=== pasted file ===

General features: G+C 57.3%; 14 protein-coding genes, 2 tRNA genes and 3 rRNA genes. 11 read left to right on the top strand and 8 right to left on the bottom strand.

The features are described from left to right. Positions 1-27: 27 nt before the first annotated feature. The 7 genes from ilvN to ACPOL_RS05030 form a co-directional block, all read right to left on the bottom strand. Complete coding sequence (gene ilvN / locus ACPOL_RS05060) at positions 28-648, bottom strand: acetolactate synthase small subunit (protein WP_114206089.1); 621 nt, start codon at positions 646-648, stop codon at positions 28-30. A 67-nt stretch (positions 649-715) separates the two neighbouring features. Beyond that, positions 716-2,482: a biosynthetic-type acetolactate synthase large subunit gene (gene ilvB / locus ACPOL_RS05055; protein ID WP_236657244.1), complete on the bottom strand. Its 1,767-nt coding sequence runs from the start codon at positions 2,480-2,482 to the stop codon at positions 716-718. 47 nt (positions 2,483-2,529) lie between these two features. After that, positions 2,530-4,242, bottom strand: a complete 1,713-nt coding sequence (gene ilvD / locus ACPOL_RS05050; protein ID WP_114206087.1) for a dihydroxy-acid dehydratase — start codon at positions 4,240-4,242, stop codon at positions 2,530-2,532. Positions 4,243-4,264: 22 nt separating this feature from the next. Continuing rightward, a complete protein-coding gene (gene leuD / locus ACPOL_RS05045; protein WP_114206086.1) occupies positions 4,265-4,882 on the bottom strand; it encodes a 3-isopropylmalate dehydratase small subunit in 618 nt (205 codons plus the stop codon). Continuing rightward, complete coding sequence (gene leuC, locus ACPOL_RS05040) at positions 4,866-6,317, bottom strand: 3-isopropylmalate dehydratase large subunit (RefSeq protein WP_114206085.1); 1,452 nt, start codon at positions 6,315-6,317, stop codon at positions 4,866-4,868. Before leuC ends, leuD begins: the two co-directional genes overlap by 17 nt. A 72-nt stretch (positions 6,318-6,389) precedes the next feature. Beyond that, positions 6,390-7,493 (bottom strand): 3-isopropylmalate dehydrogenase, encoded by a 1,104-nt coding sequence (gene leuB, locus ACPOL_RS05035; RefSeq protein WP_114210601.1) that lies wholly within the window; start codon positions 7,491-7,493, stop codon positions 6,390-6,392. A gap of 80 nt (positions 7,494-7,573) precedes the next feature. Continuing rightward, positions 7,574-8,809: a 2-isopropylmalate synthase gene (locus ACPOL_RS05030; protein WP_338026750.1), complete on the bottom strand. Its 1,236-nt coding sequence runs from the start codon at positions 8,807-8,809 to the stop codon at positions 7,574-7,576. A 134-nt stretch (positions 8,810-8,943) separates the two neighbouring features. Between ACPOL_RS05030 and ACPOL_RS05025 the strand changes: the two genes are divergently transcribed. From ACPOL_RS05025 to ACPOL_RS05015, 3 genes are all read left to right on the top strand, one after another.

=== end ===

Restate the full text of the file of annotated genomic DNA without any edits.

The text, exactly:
General features: G+C 57.3%; 14 protein-coding genes, 2 tRNA genes and 3 rRNA genes. 11 read left to right on the top strand and 8 right to left on the bottom strand.

The features are described from left to right. Positions 1-27: 27 nt before the first annotated feature. The 7 genes from ilvN to ACPOL_RS05030 form a co-directional block, all read right to left on the bottom strand. Complete coding sequence (gene ilvN / locus ACPOL_RS05060) at positions 28-648, bottom strand: acetolactate synthase small subunit (protein WP_114206089.1); 621 nt, start codon at positions 646-648, stop codon at positions 28-30. A 67-nt stretch (positions 649-715) separates the two neighbouring features. Beyond that, positions 716-2,482: a biosynthetic-type acetolactate synthase large subunit gene (gene ilvB / locus ACPOL_RS05055; protein ID WP_236657244.1), complete on the bottom strand. Its 1,767-nt coding sequence runs from the start codon at positions 2,480-2,482 to the stop codon at positions 716-718. 47 nt (positions 2,483-2,529) lie between these two features. After that, positions 2,530-4,242, bottom strand: a complete 1,713-nt coding sequence (gene ilvD / locus ACPOL_RS05050; protein ID WP_114206087.1) for a dihydroxy-acid dehydratase — start codon at positions 4,240-4,242, stop codon at positions 2,530-2,532. Positions 4,243-4,264: 22 nt separating this feature from the next. Continuing rightward, a complete protein-coding gene (gene leuD / locus ACPOL_RS05045; protein WP_114206086.1) occupies positions 4,265-4,882 on the bottom strand; it encodes a 3-isopropylmalate dehydratase small subunit in 618 nt (205 codons plus the stop codon). Continuing rightward, complete coding sequence (gene leuC, locus ACPOL_RS05040) at positions 4,866-6,317, bottom strand: 3-isopropylmalate dehydratase large subunit (RefSeq protein WP_114206085.1); 1,452 nt, start codon at positions 6,315-6,317, stop codon at positions 4,866-4,868. Before leuC ends, leuD begins: the two co-directional genes overlap by 17 nt. A 72-nt stretch (positions 6,318-6,389) precedes the next feature. Beyond that, positions 6,390-7,493 (bottom strand): 3-isopropylmalate dehydrogenase, encoded by a 1,104-nt coding sequence (gene leuB, locus ACPOL_RS05035; RefSeq protein WP_114210601.1) that lies wholly within the window; start codon positions 7,491-7,493, stop codon positions 6,390-6,392. A gap of 80 nt (positions 7,494-7,573) precedes the next feature. Continuing rightward, positions 7,574-8,809: a 2-isopropylmalate synthase gene (locus ACPOL_RS05030; protein WP_338026750.1), complete on the bottom strand. Its 1,236-nt coding sequence runs from the start codon at positions 8,807-8,809 to the stop codon at positions 7,574-7,576. A 134-nt stretch (positions 8,810-8,943) separates the two neighbouring features. Between ACPOL_RS05030 and ACPOL_RS05025 the strand changes: the two genes are divergently transcribed. From ACPOL_RS05025 to ACPOL_RS05015, 3 genes are all read left to right on the top strand, one after another.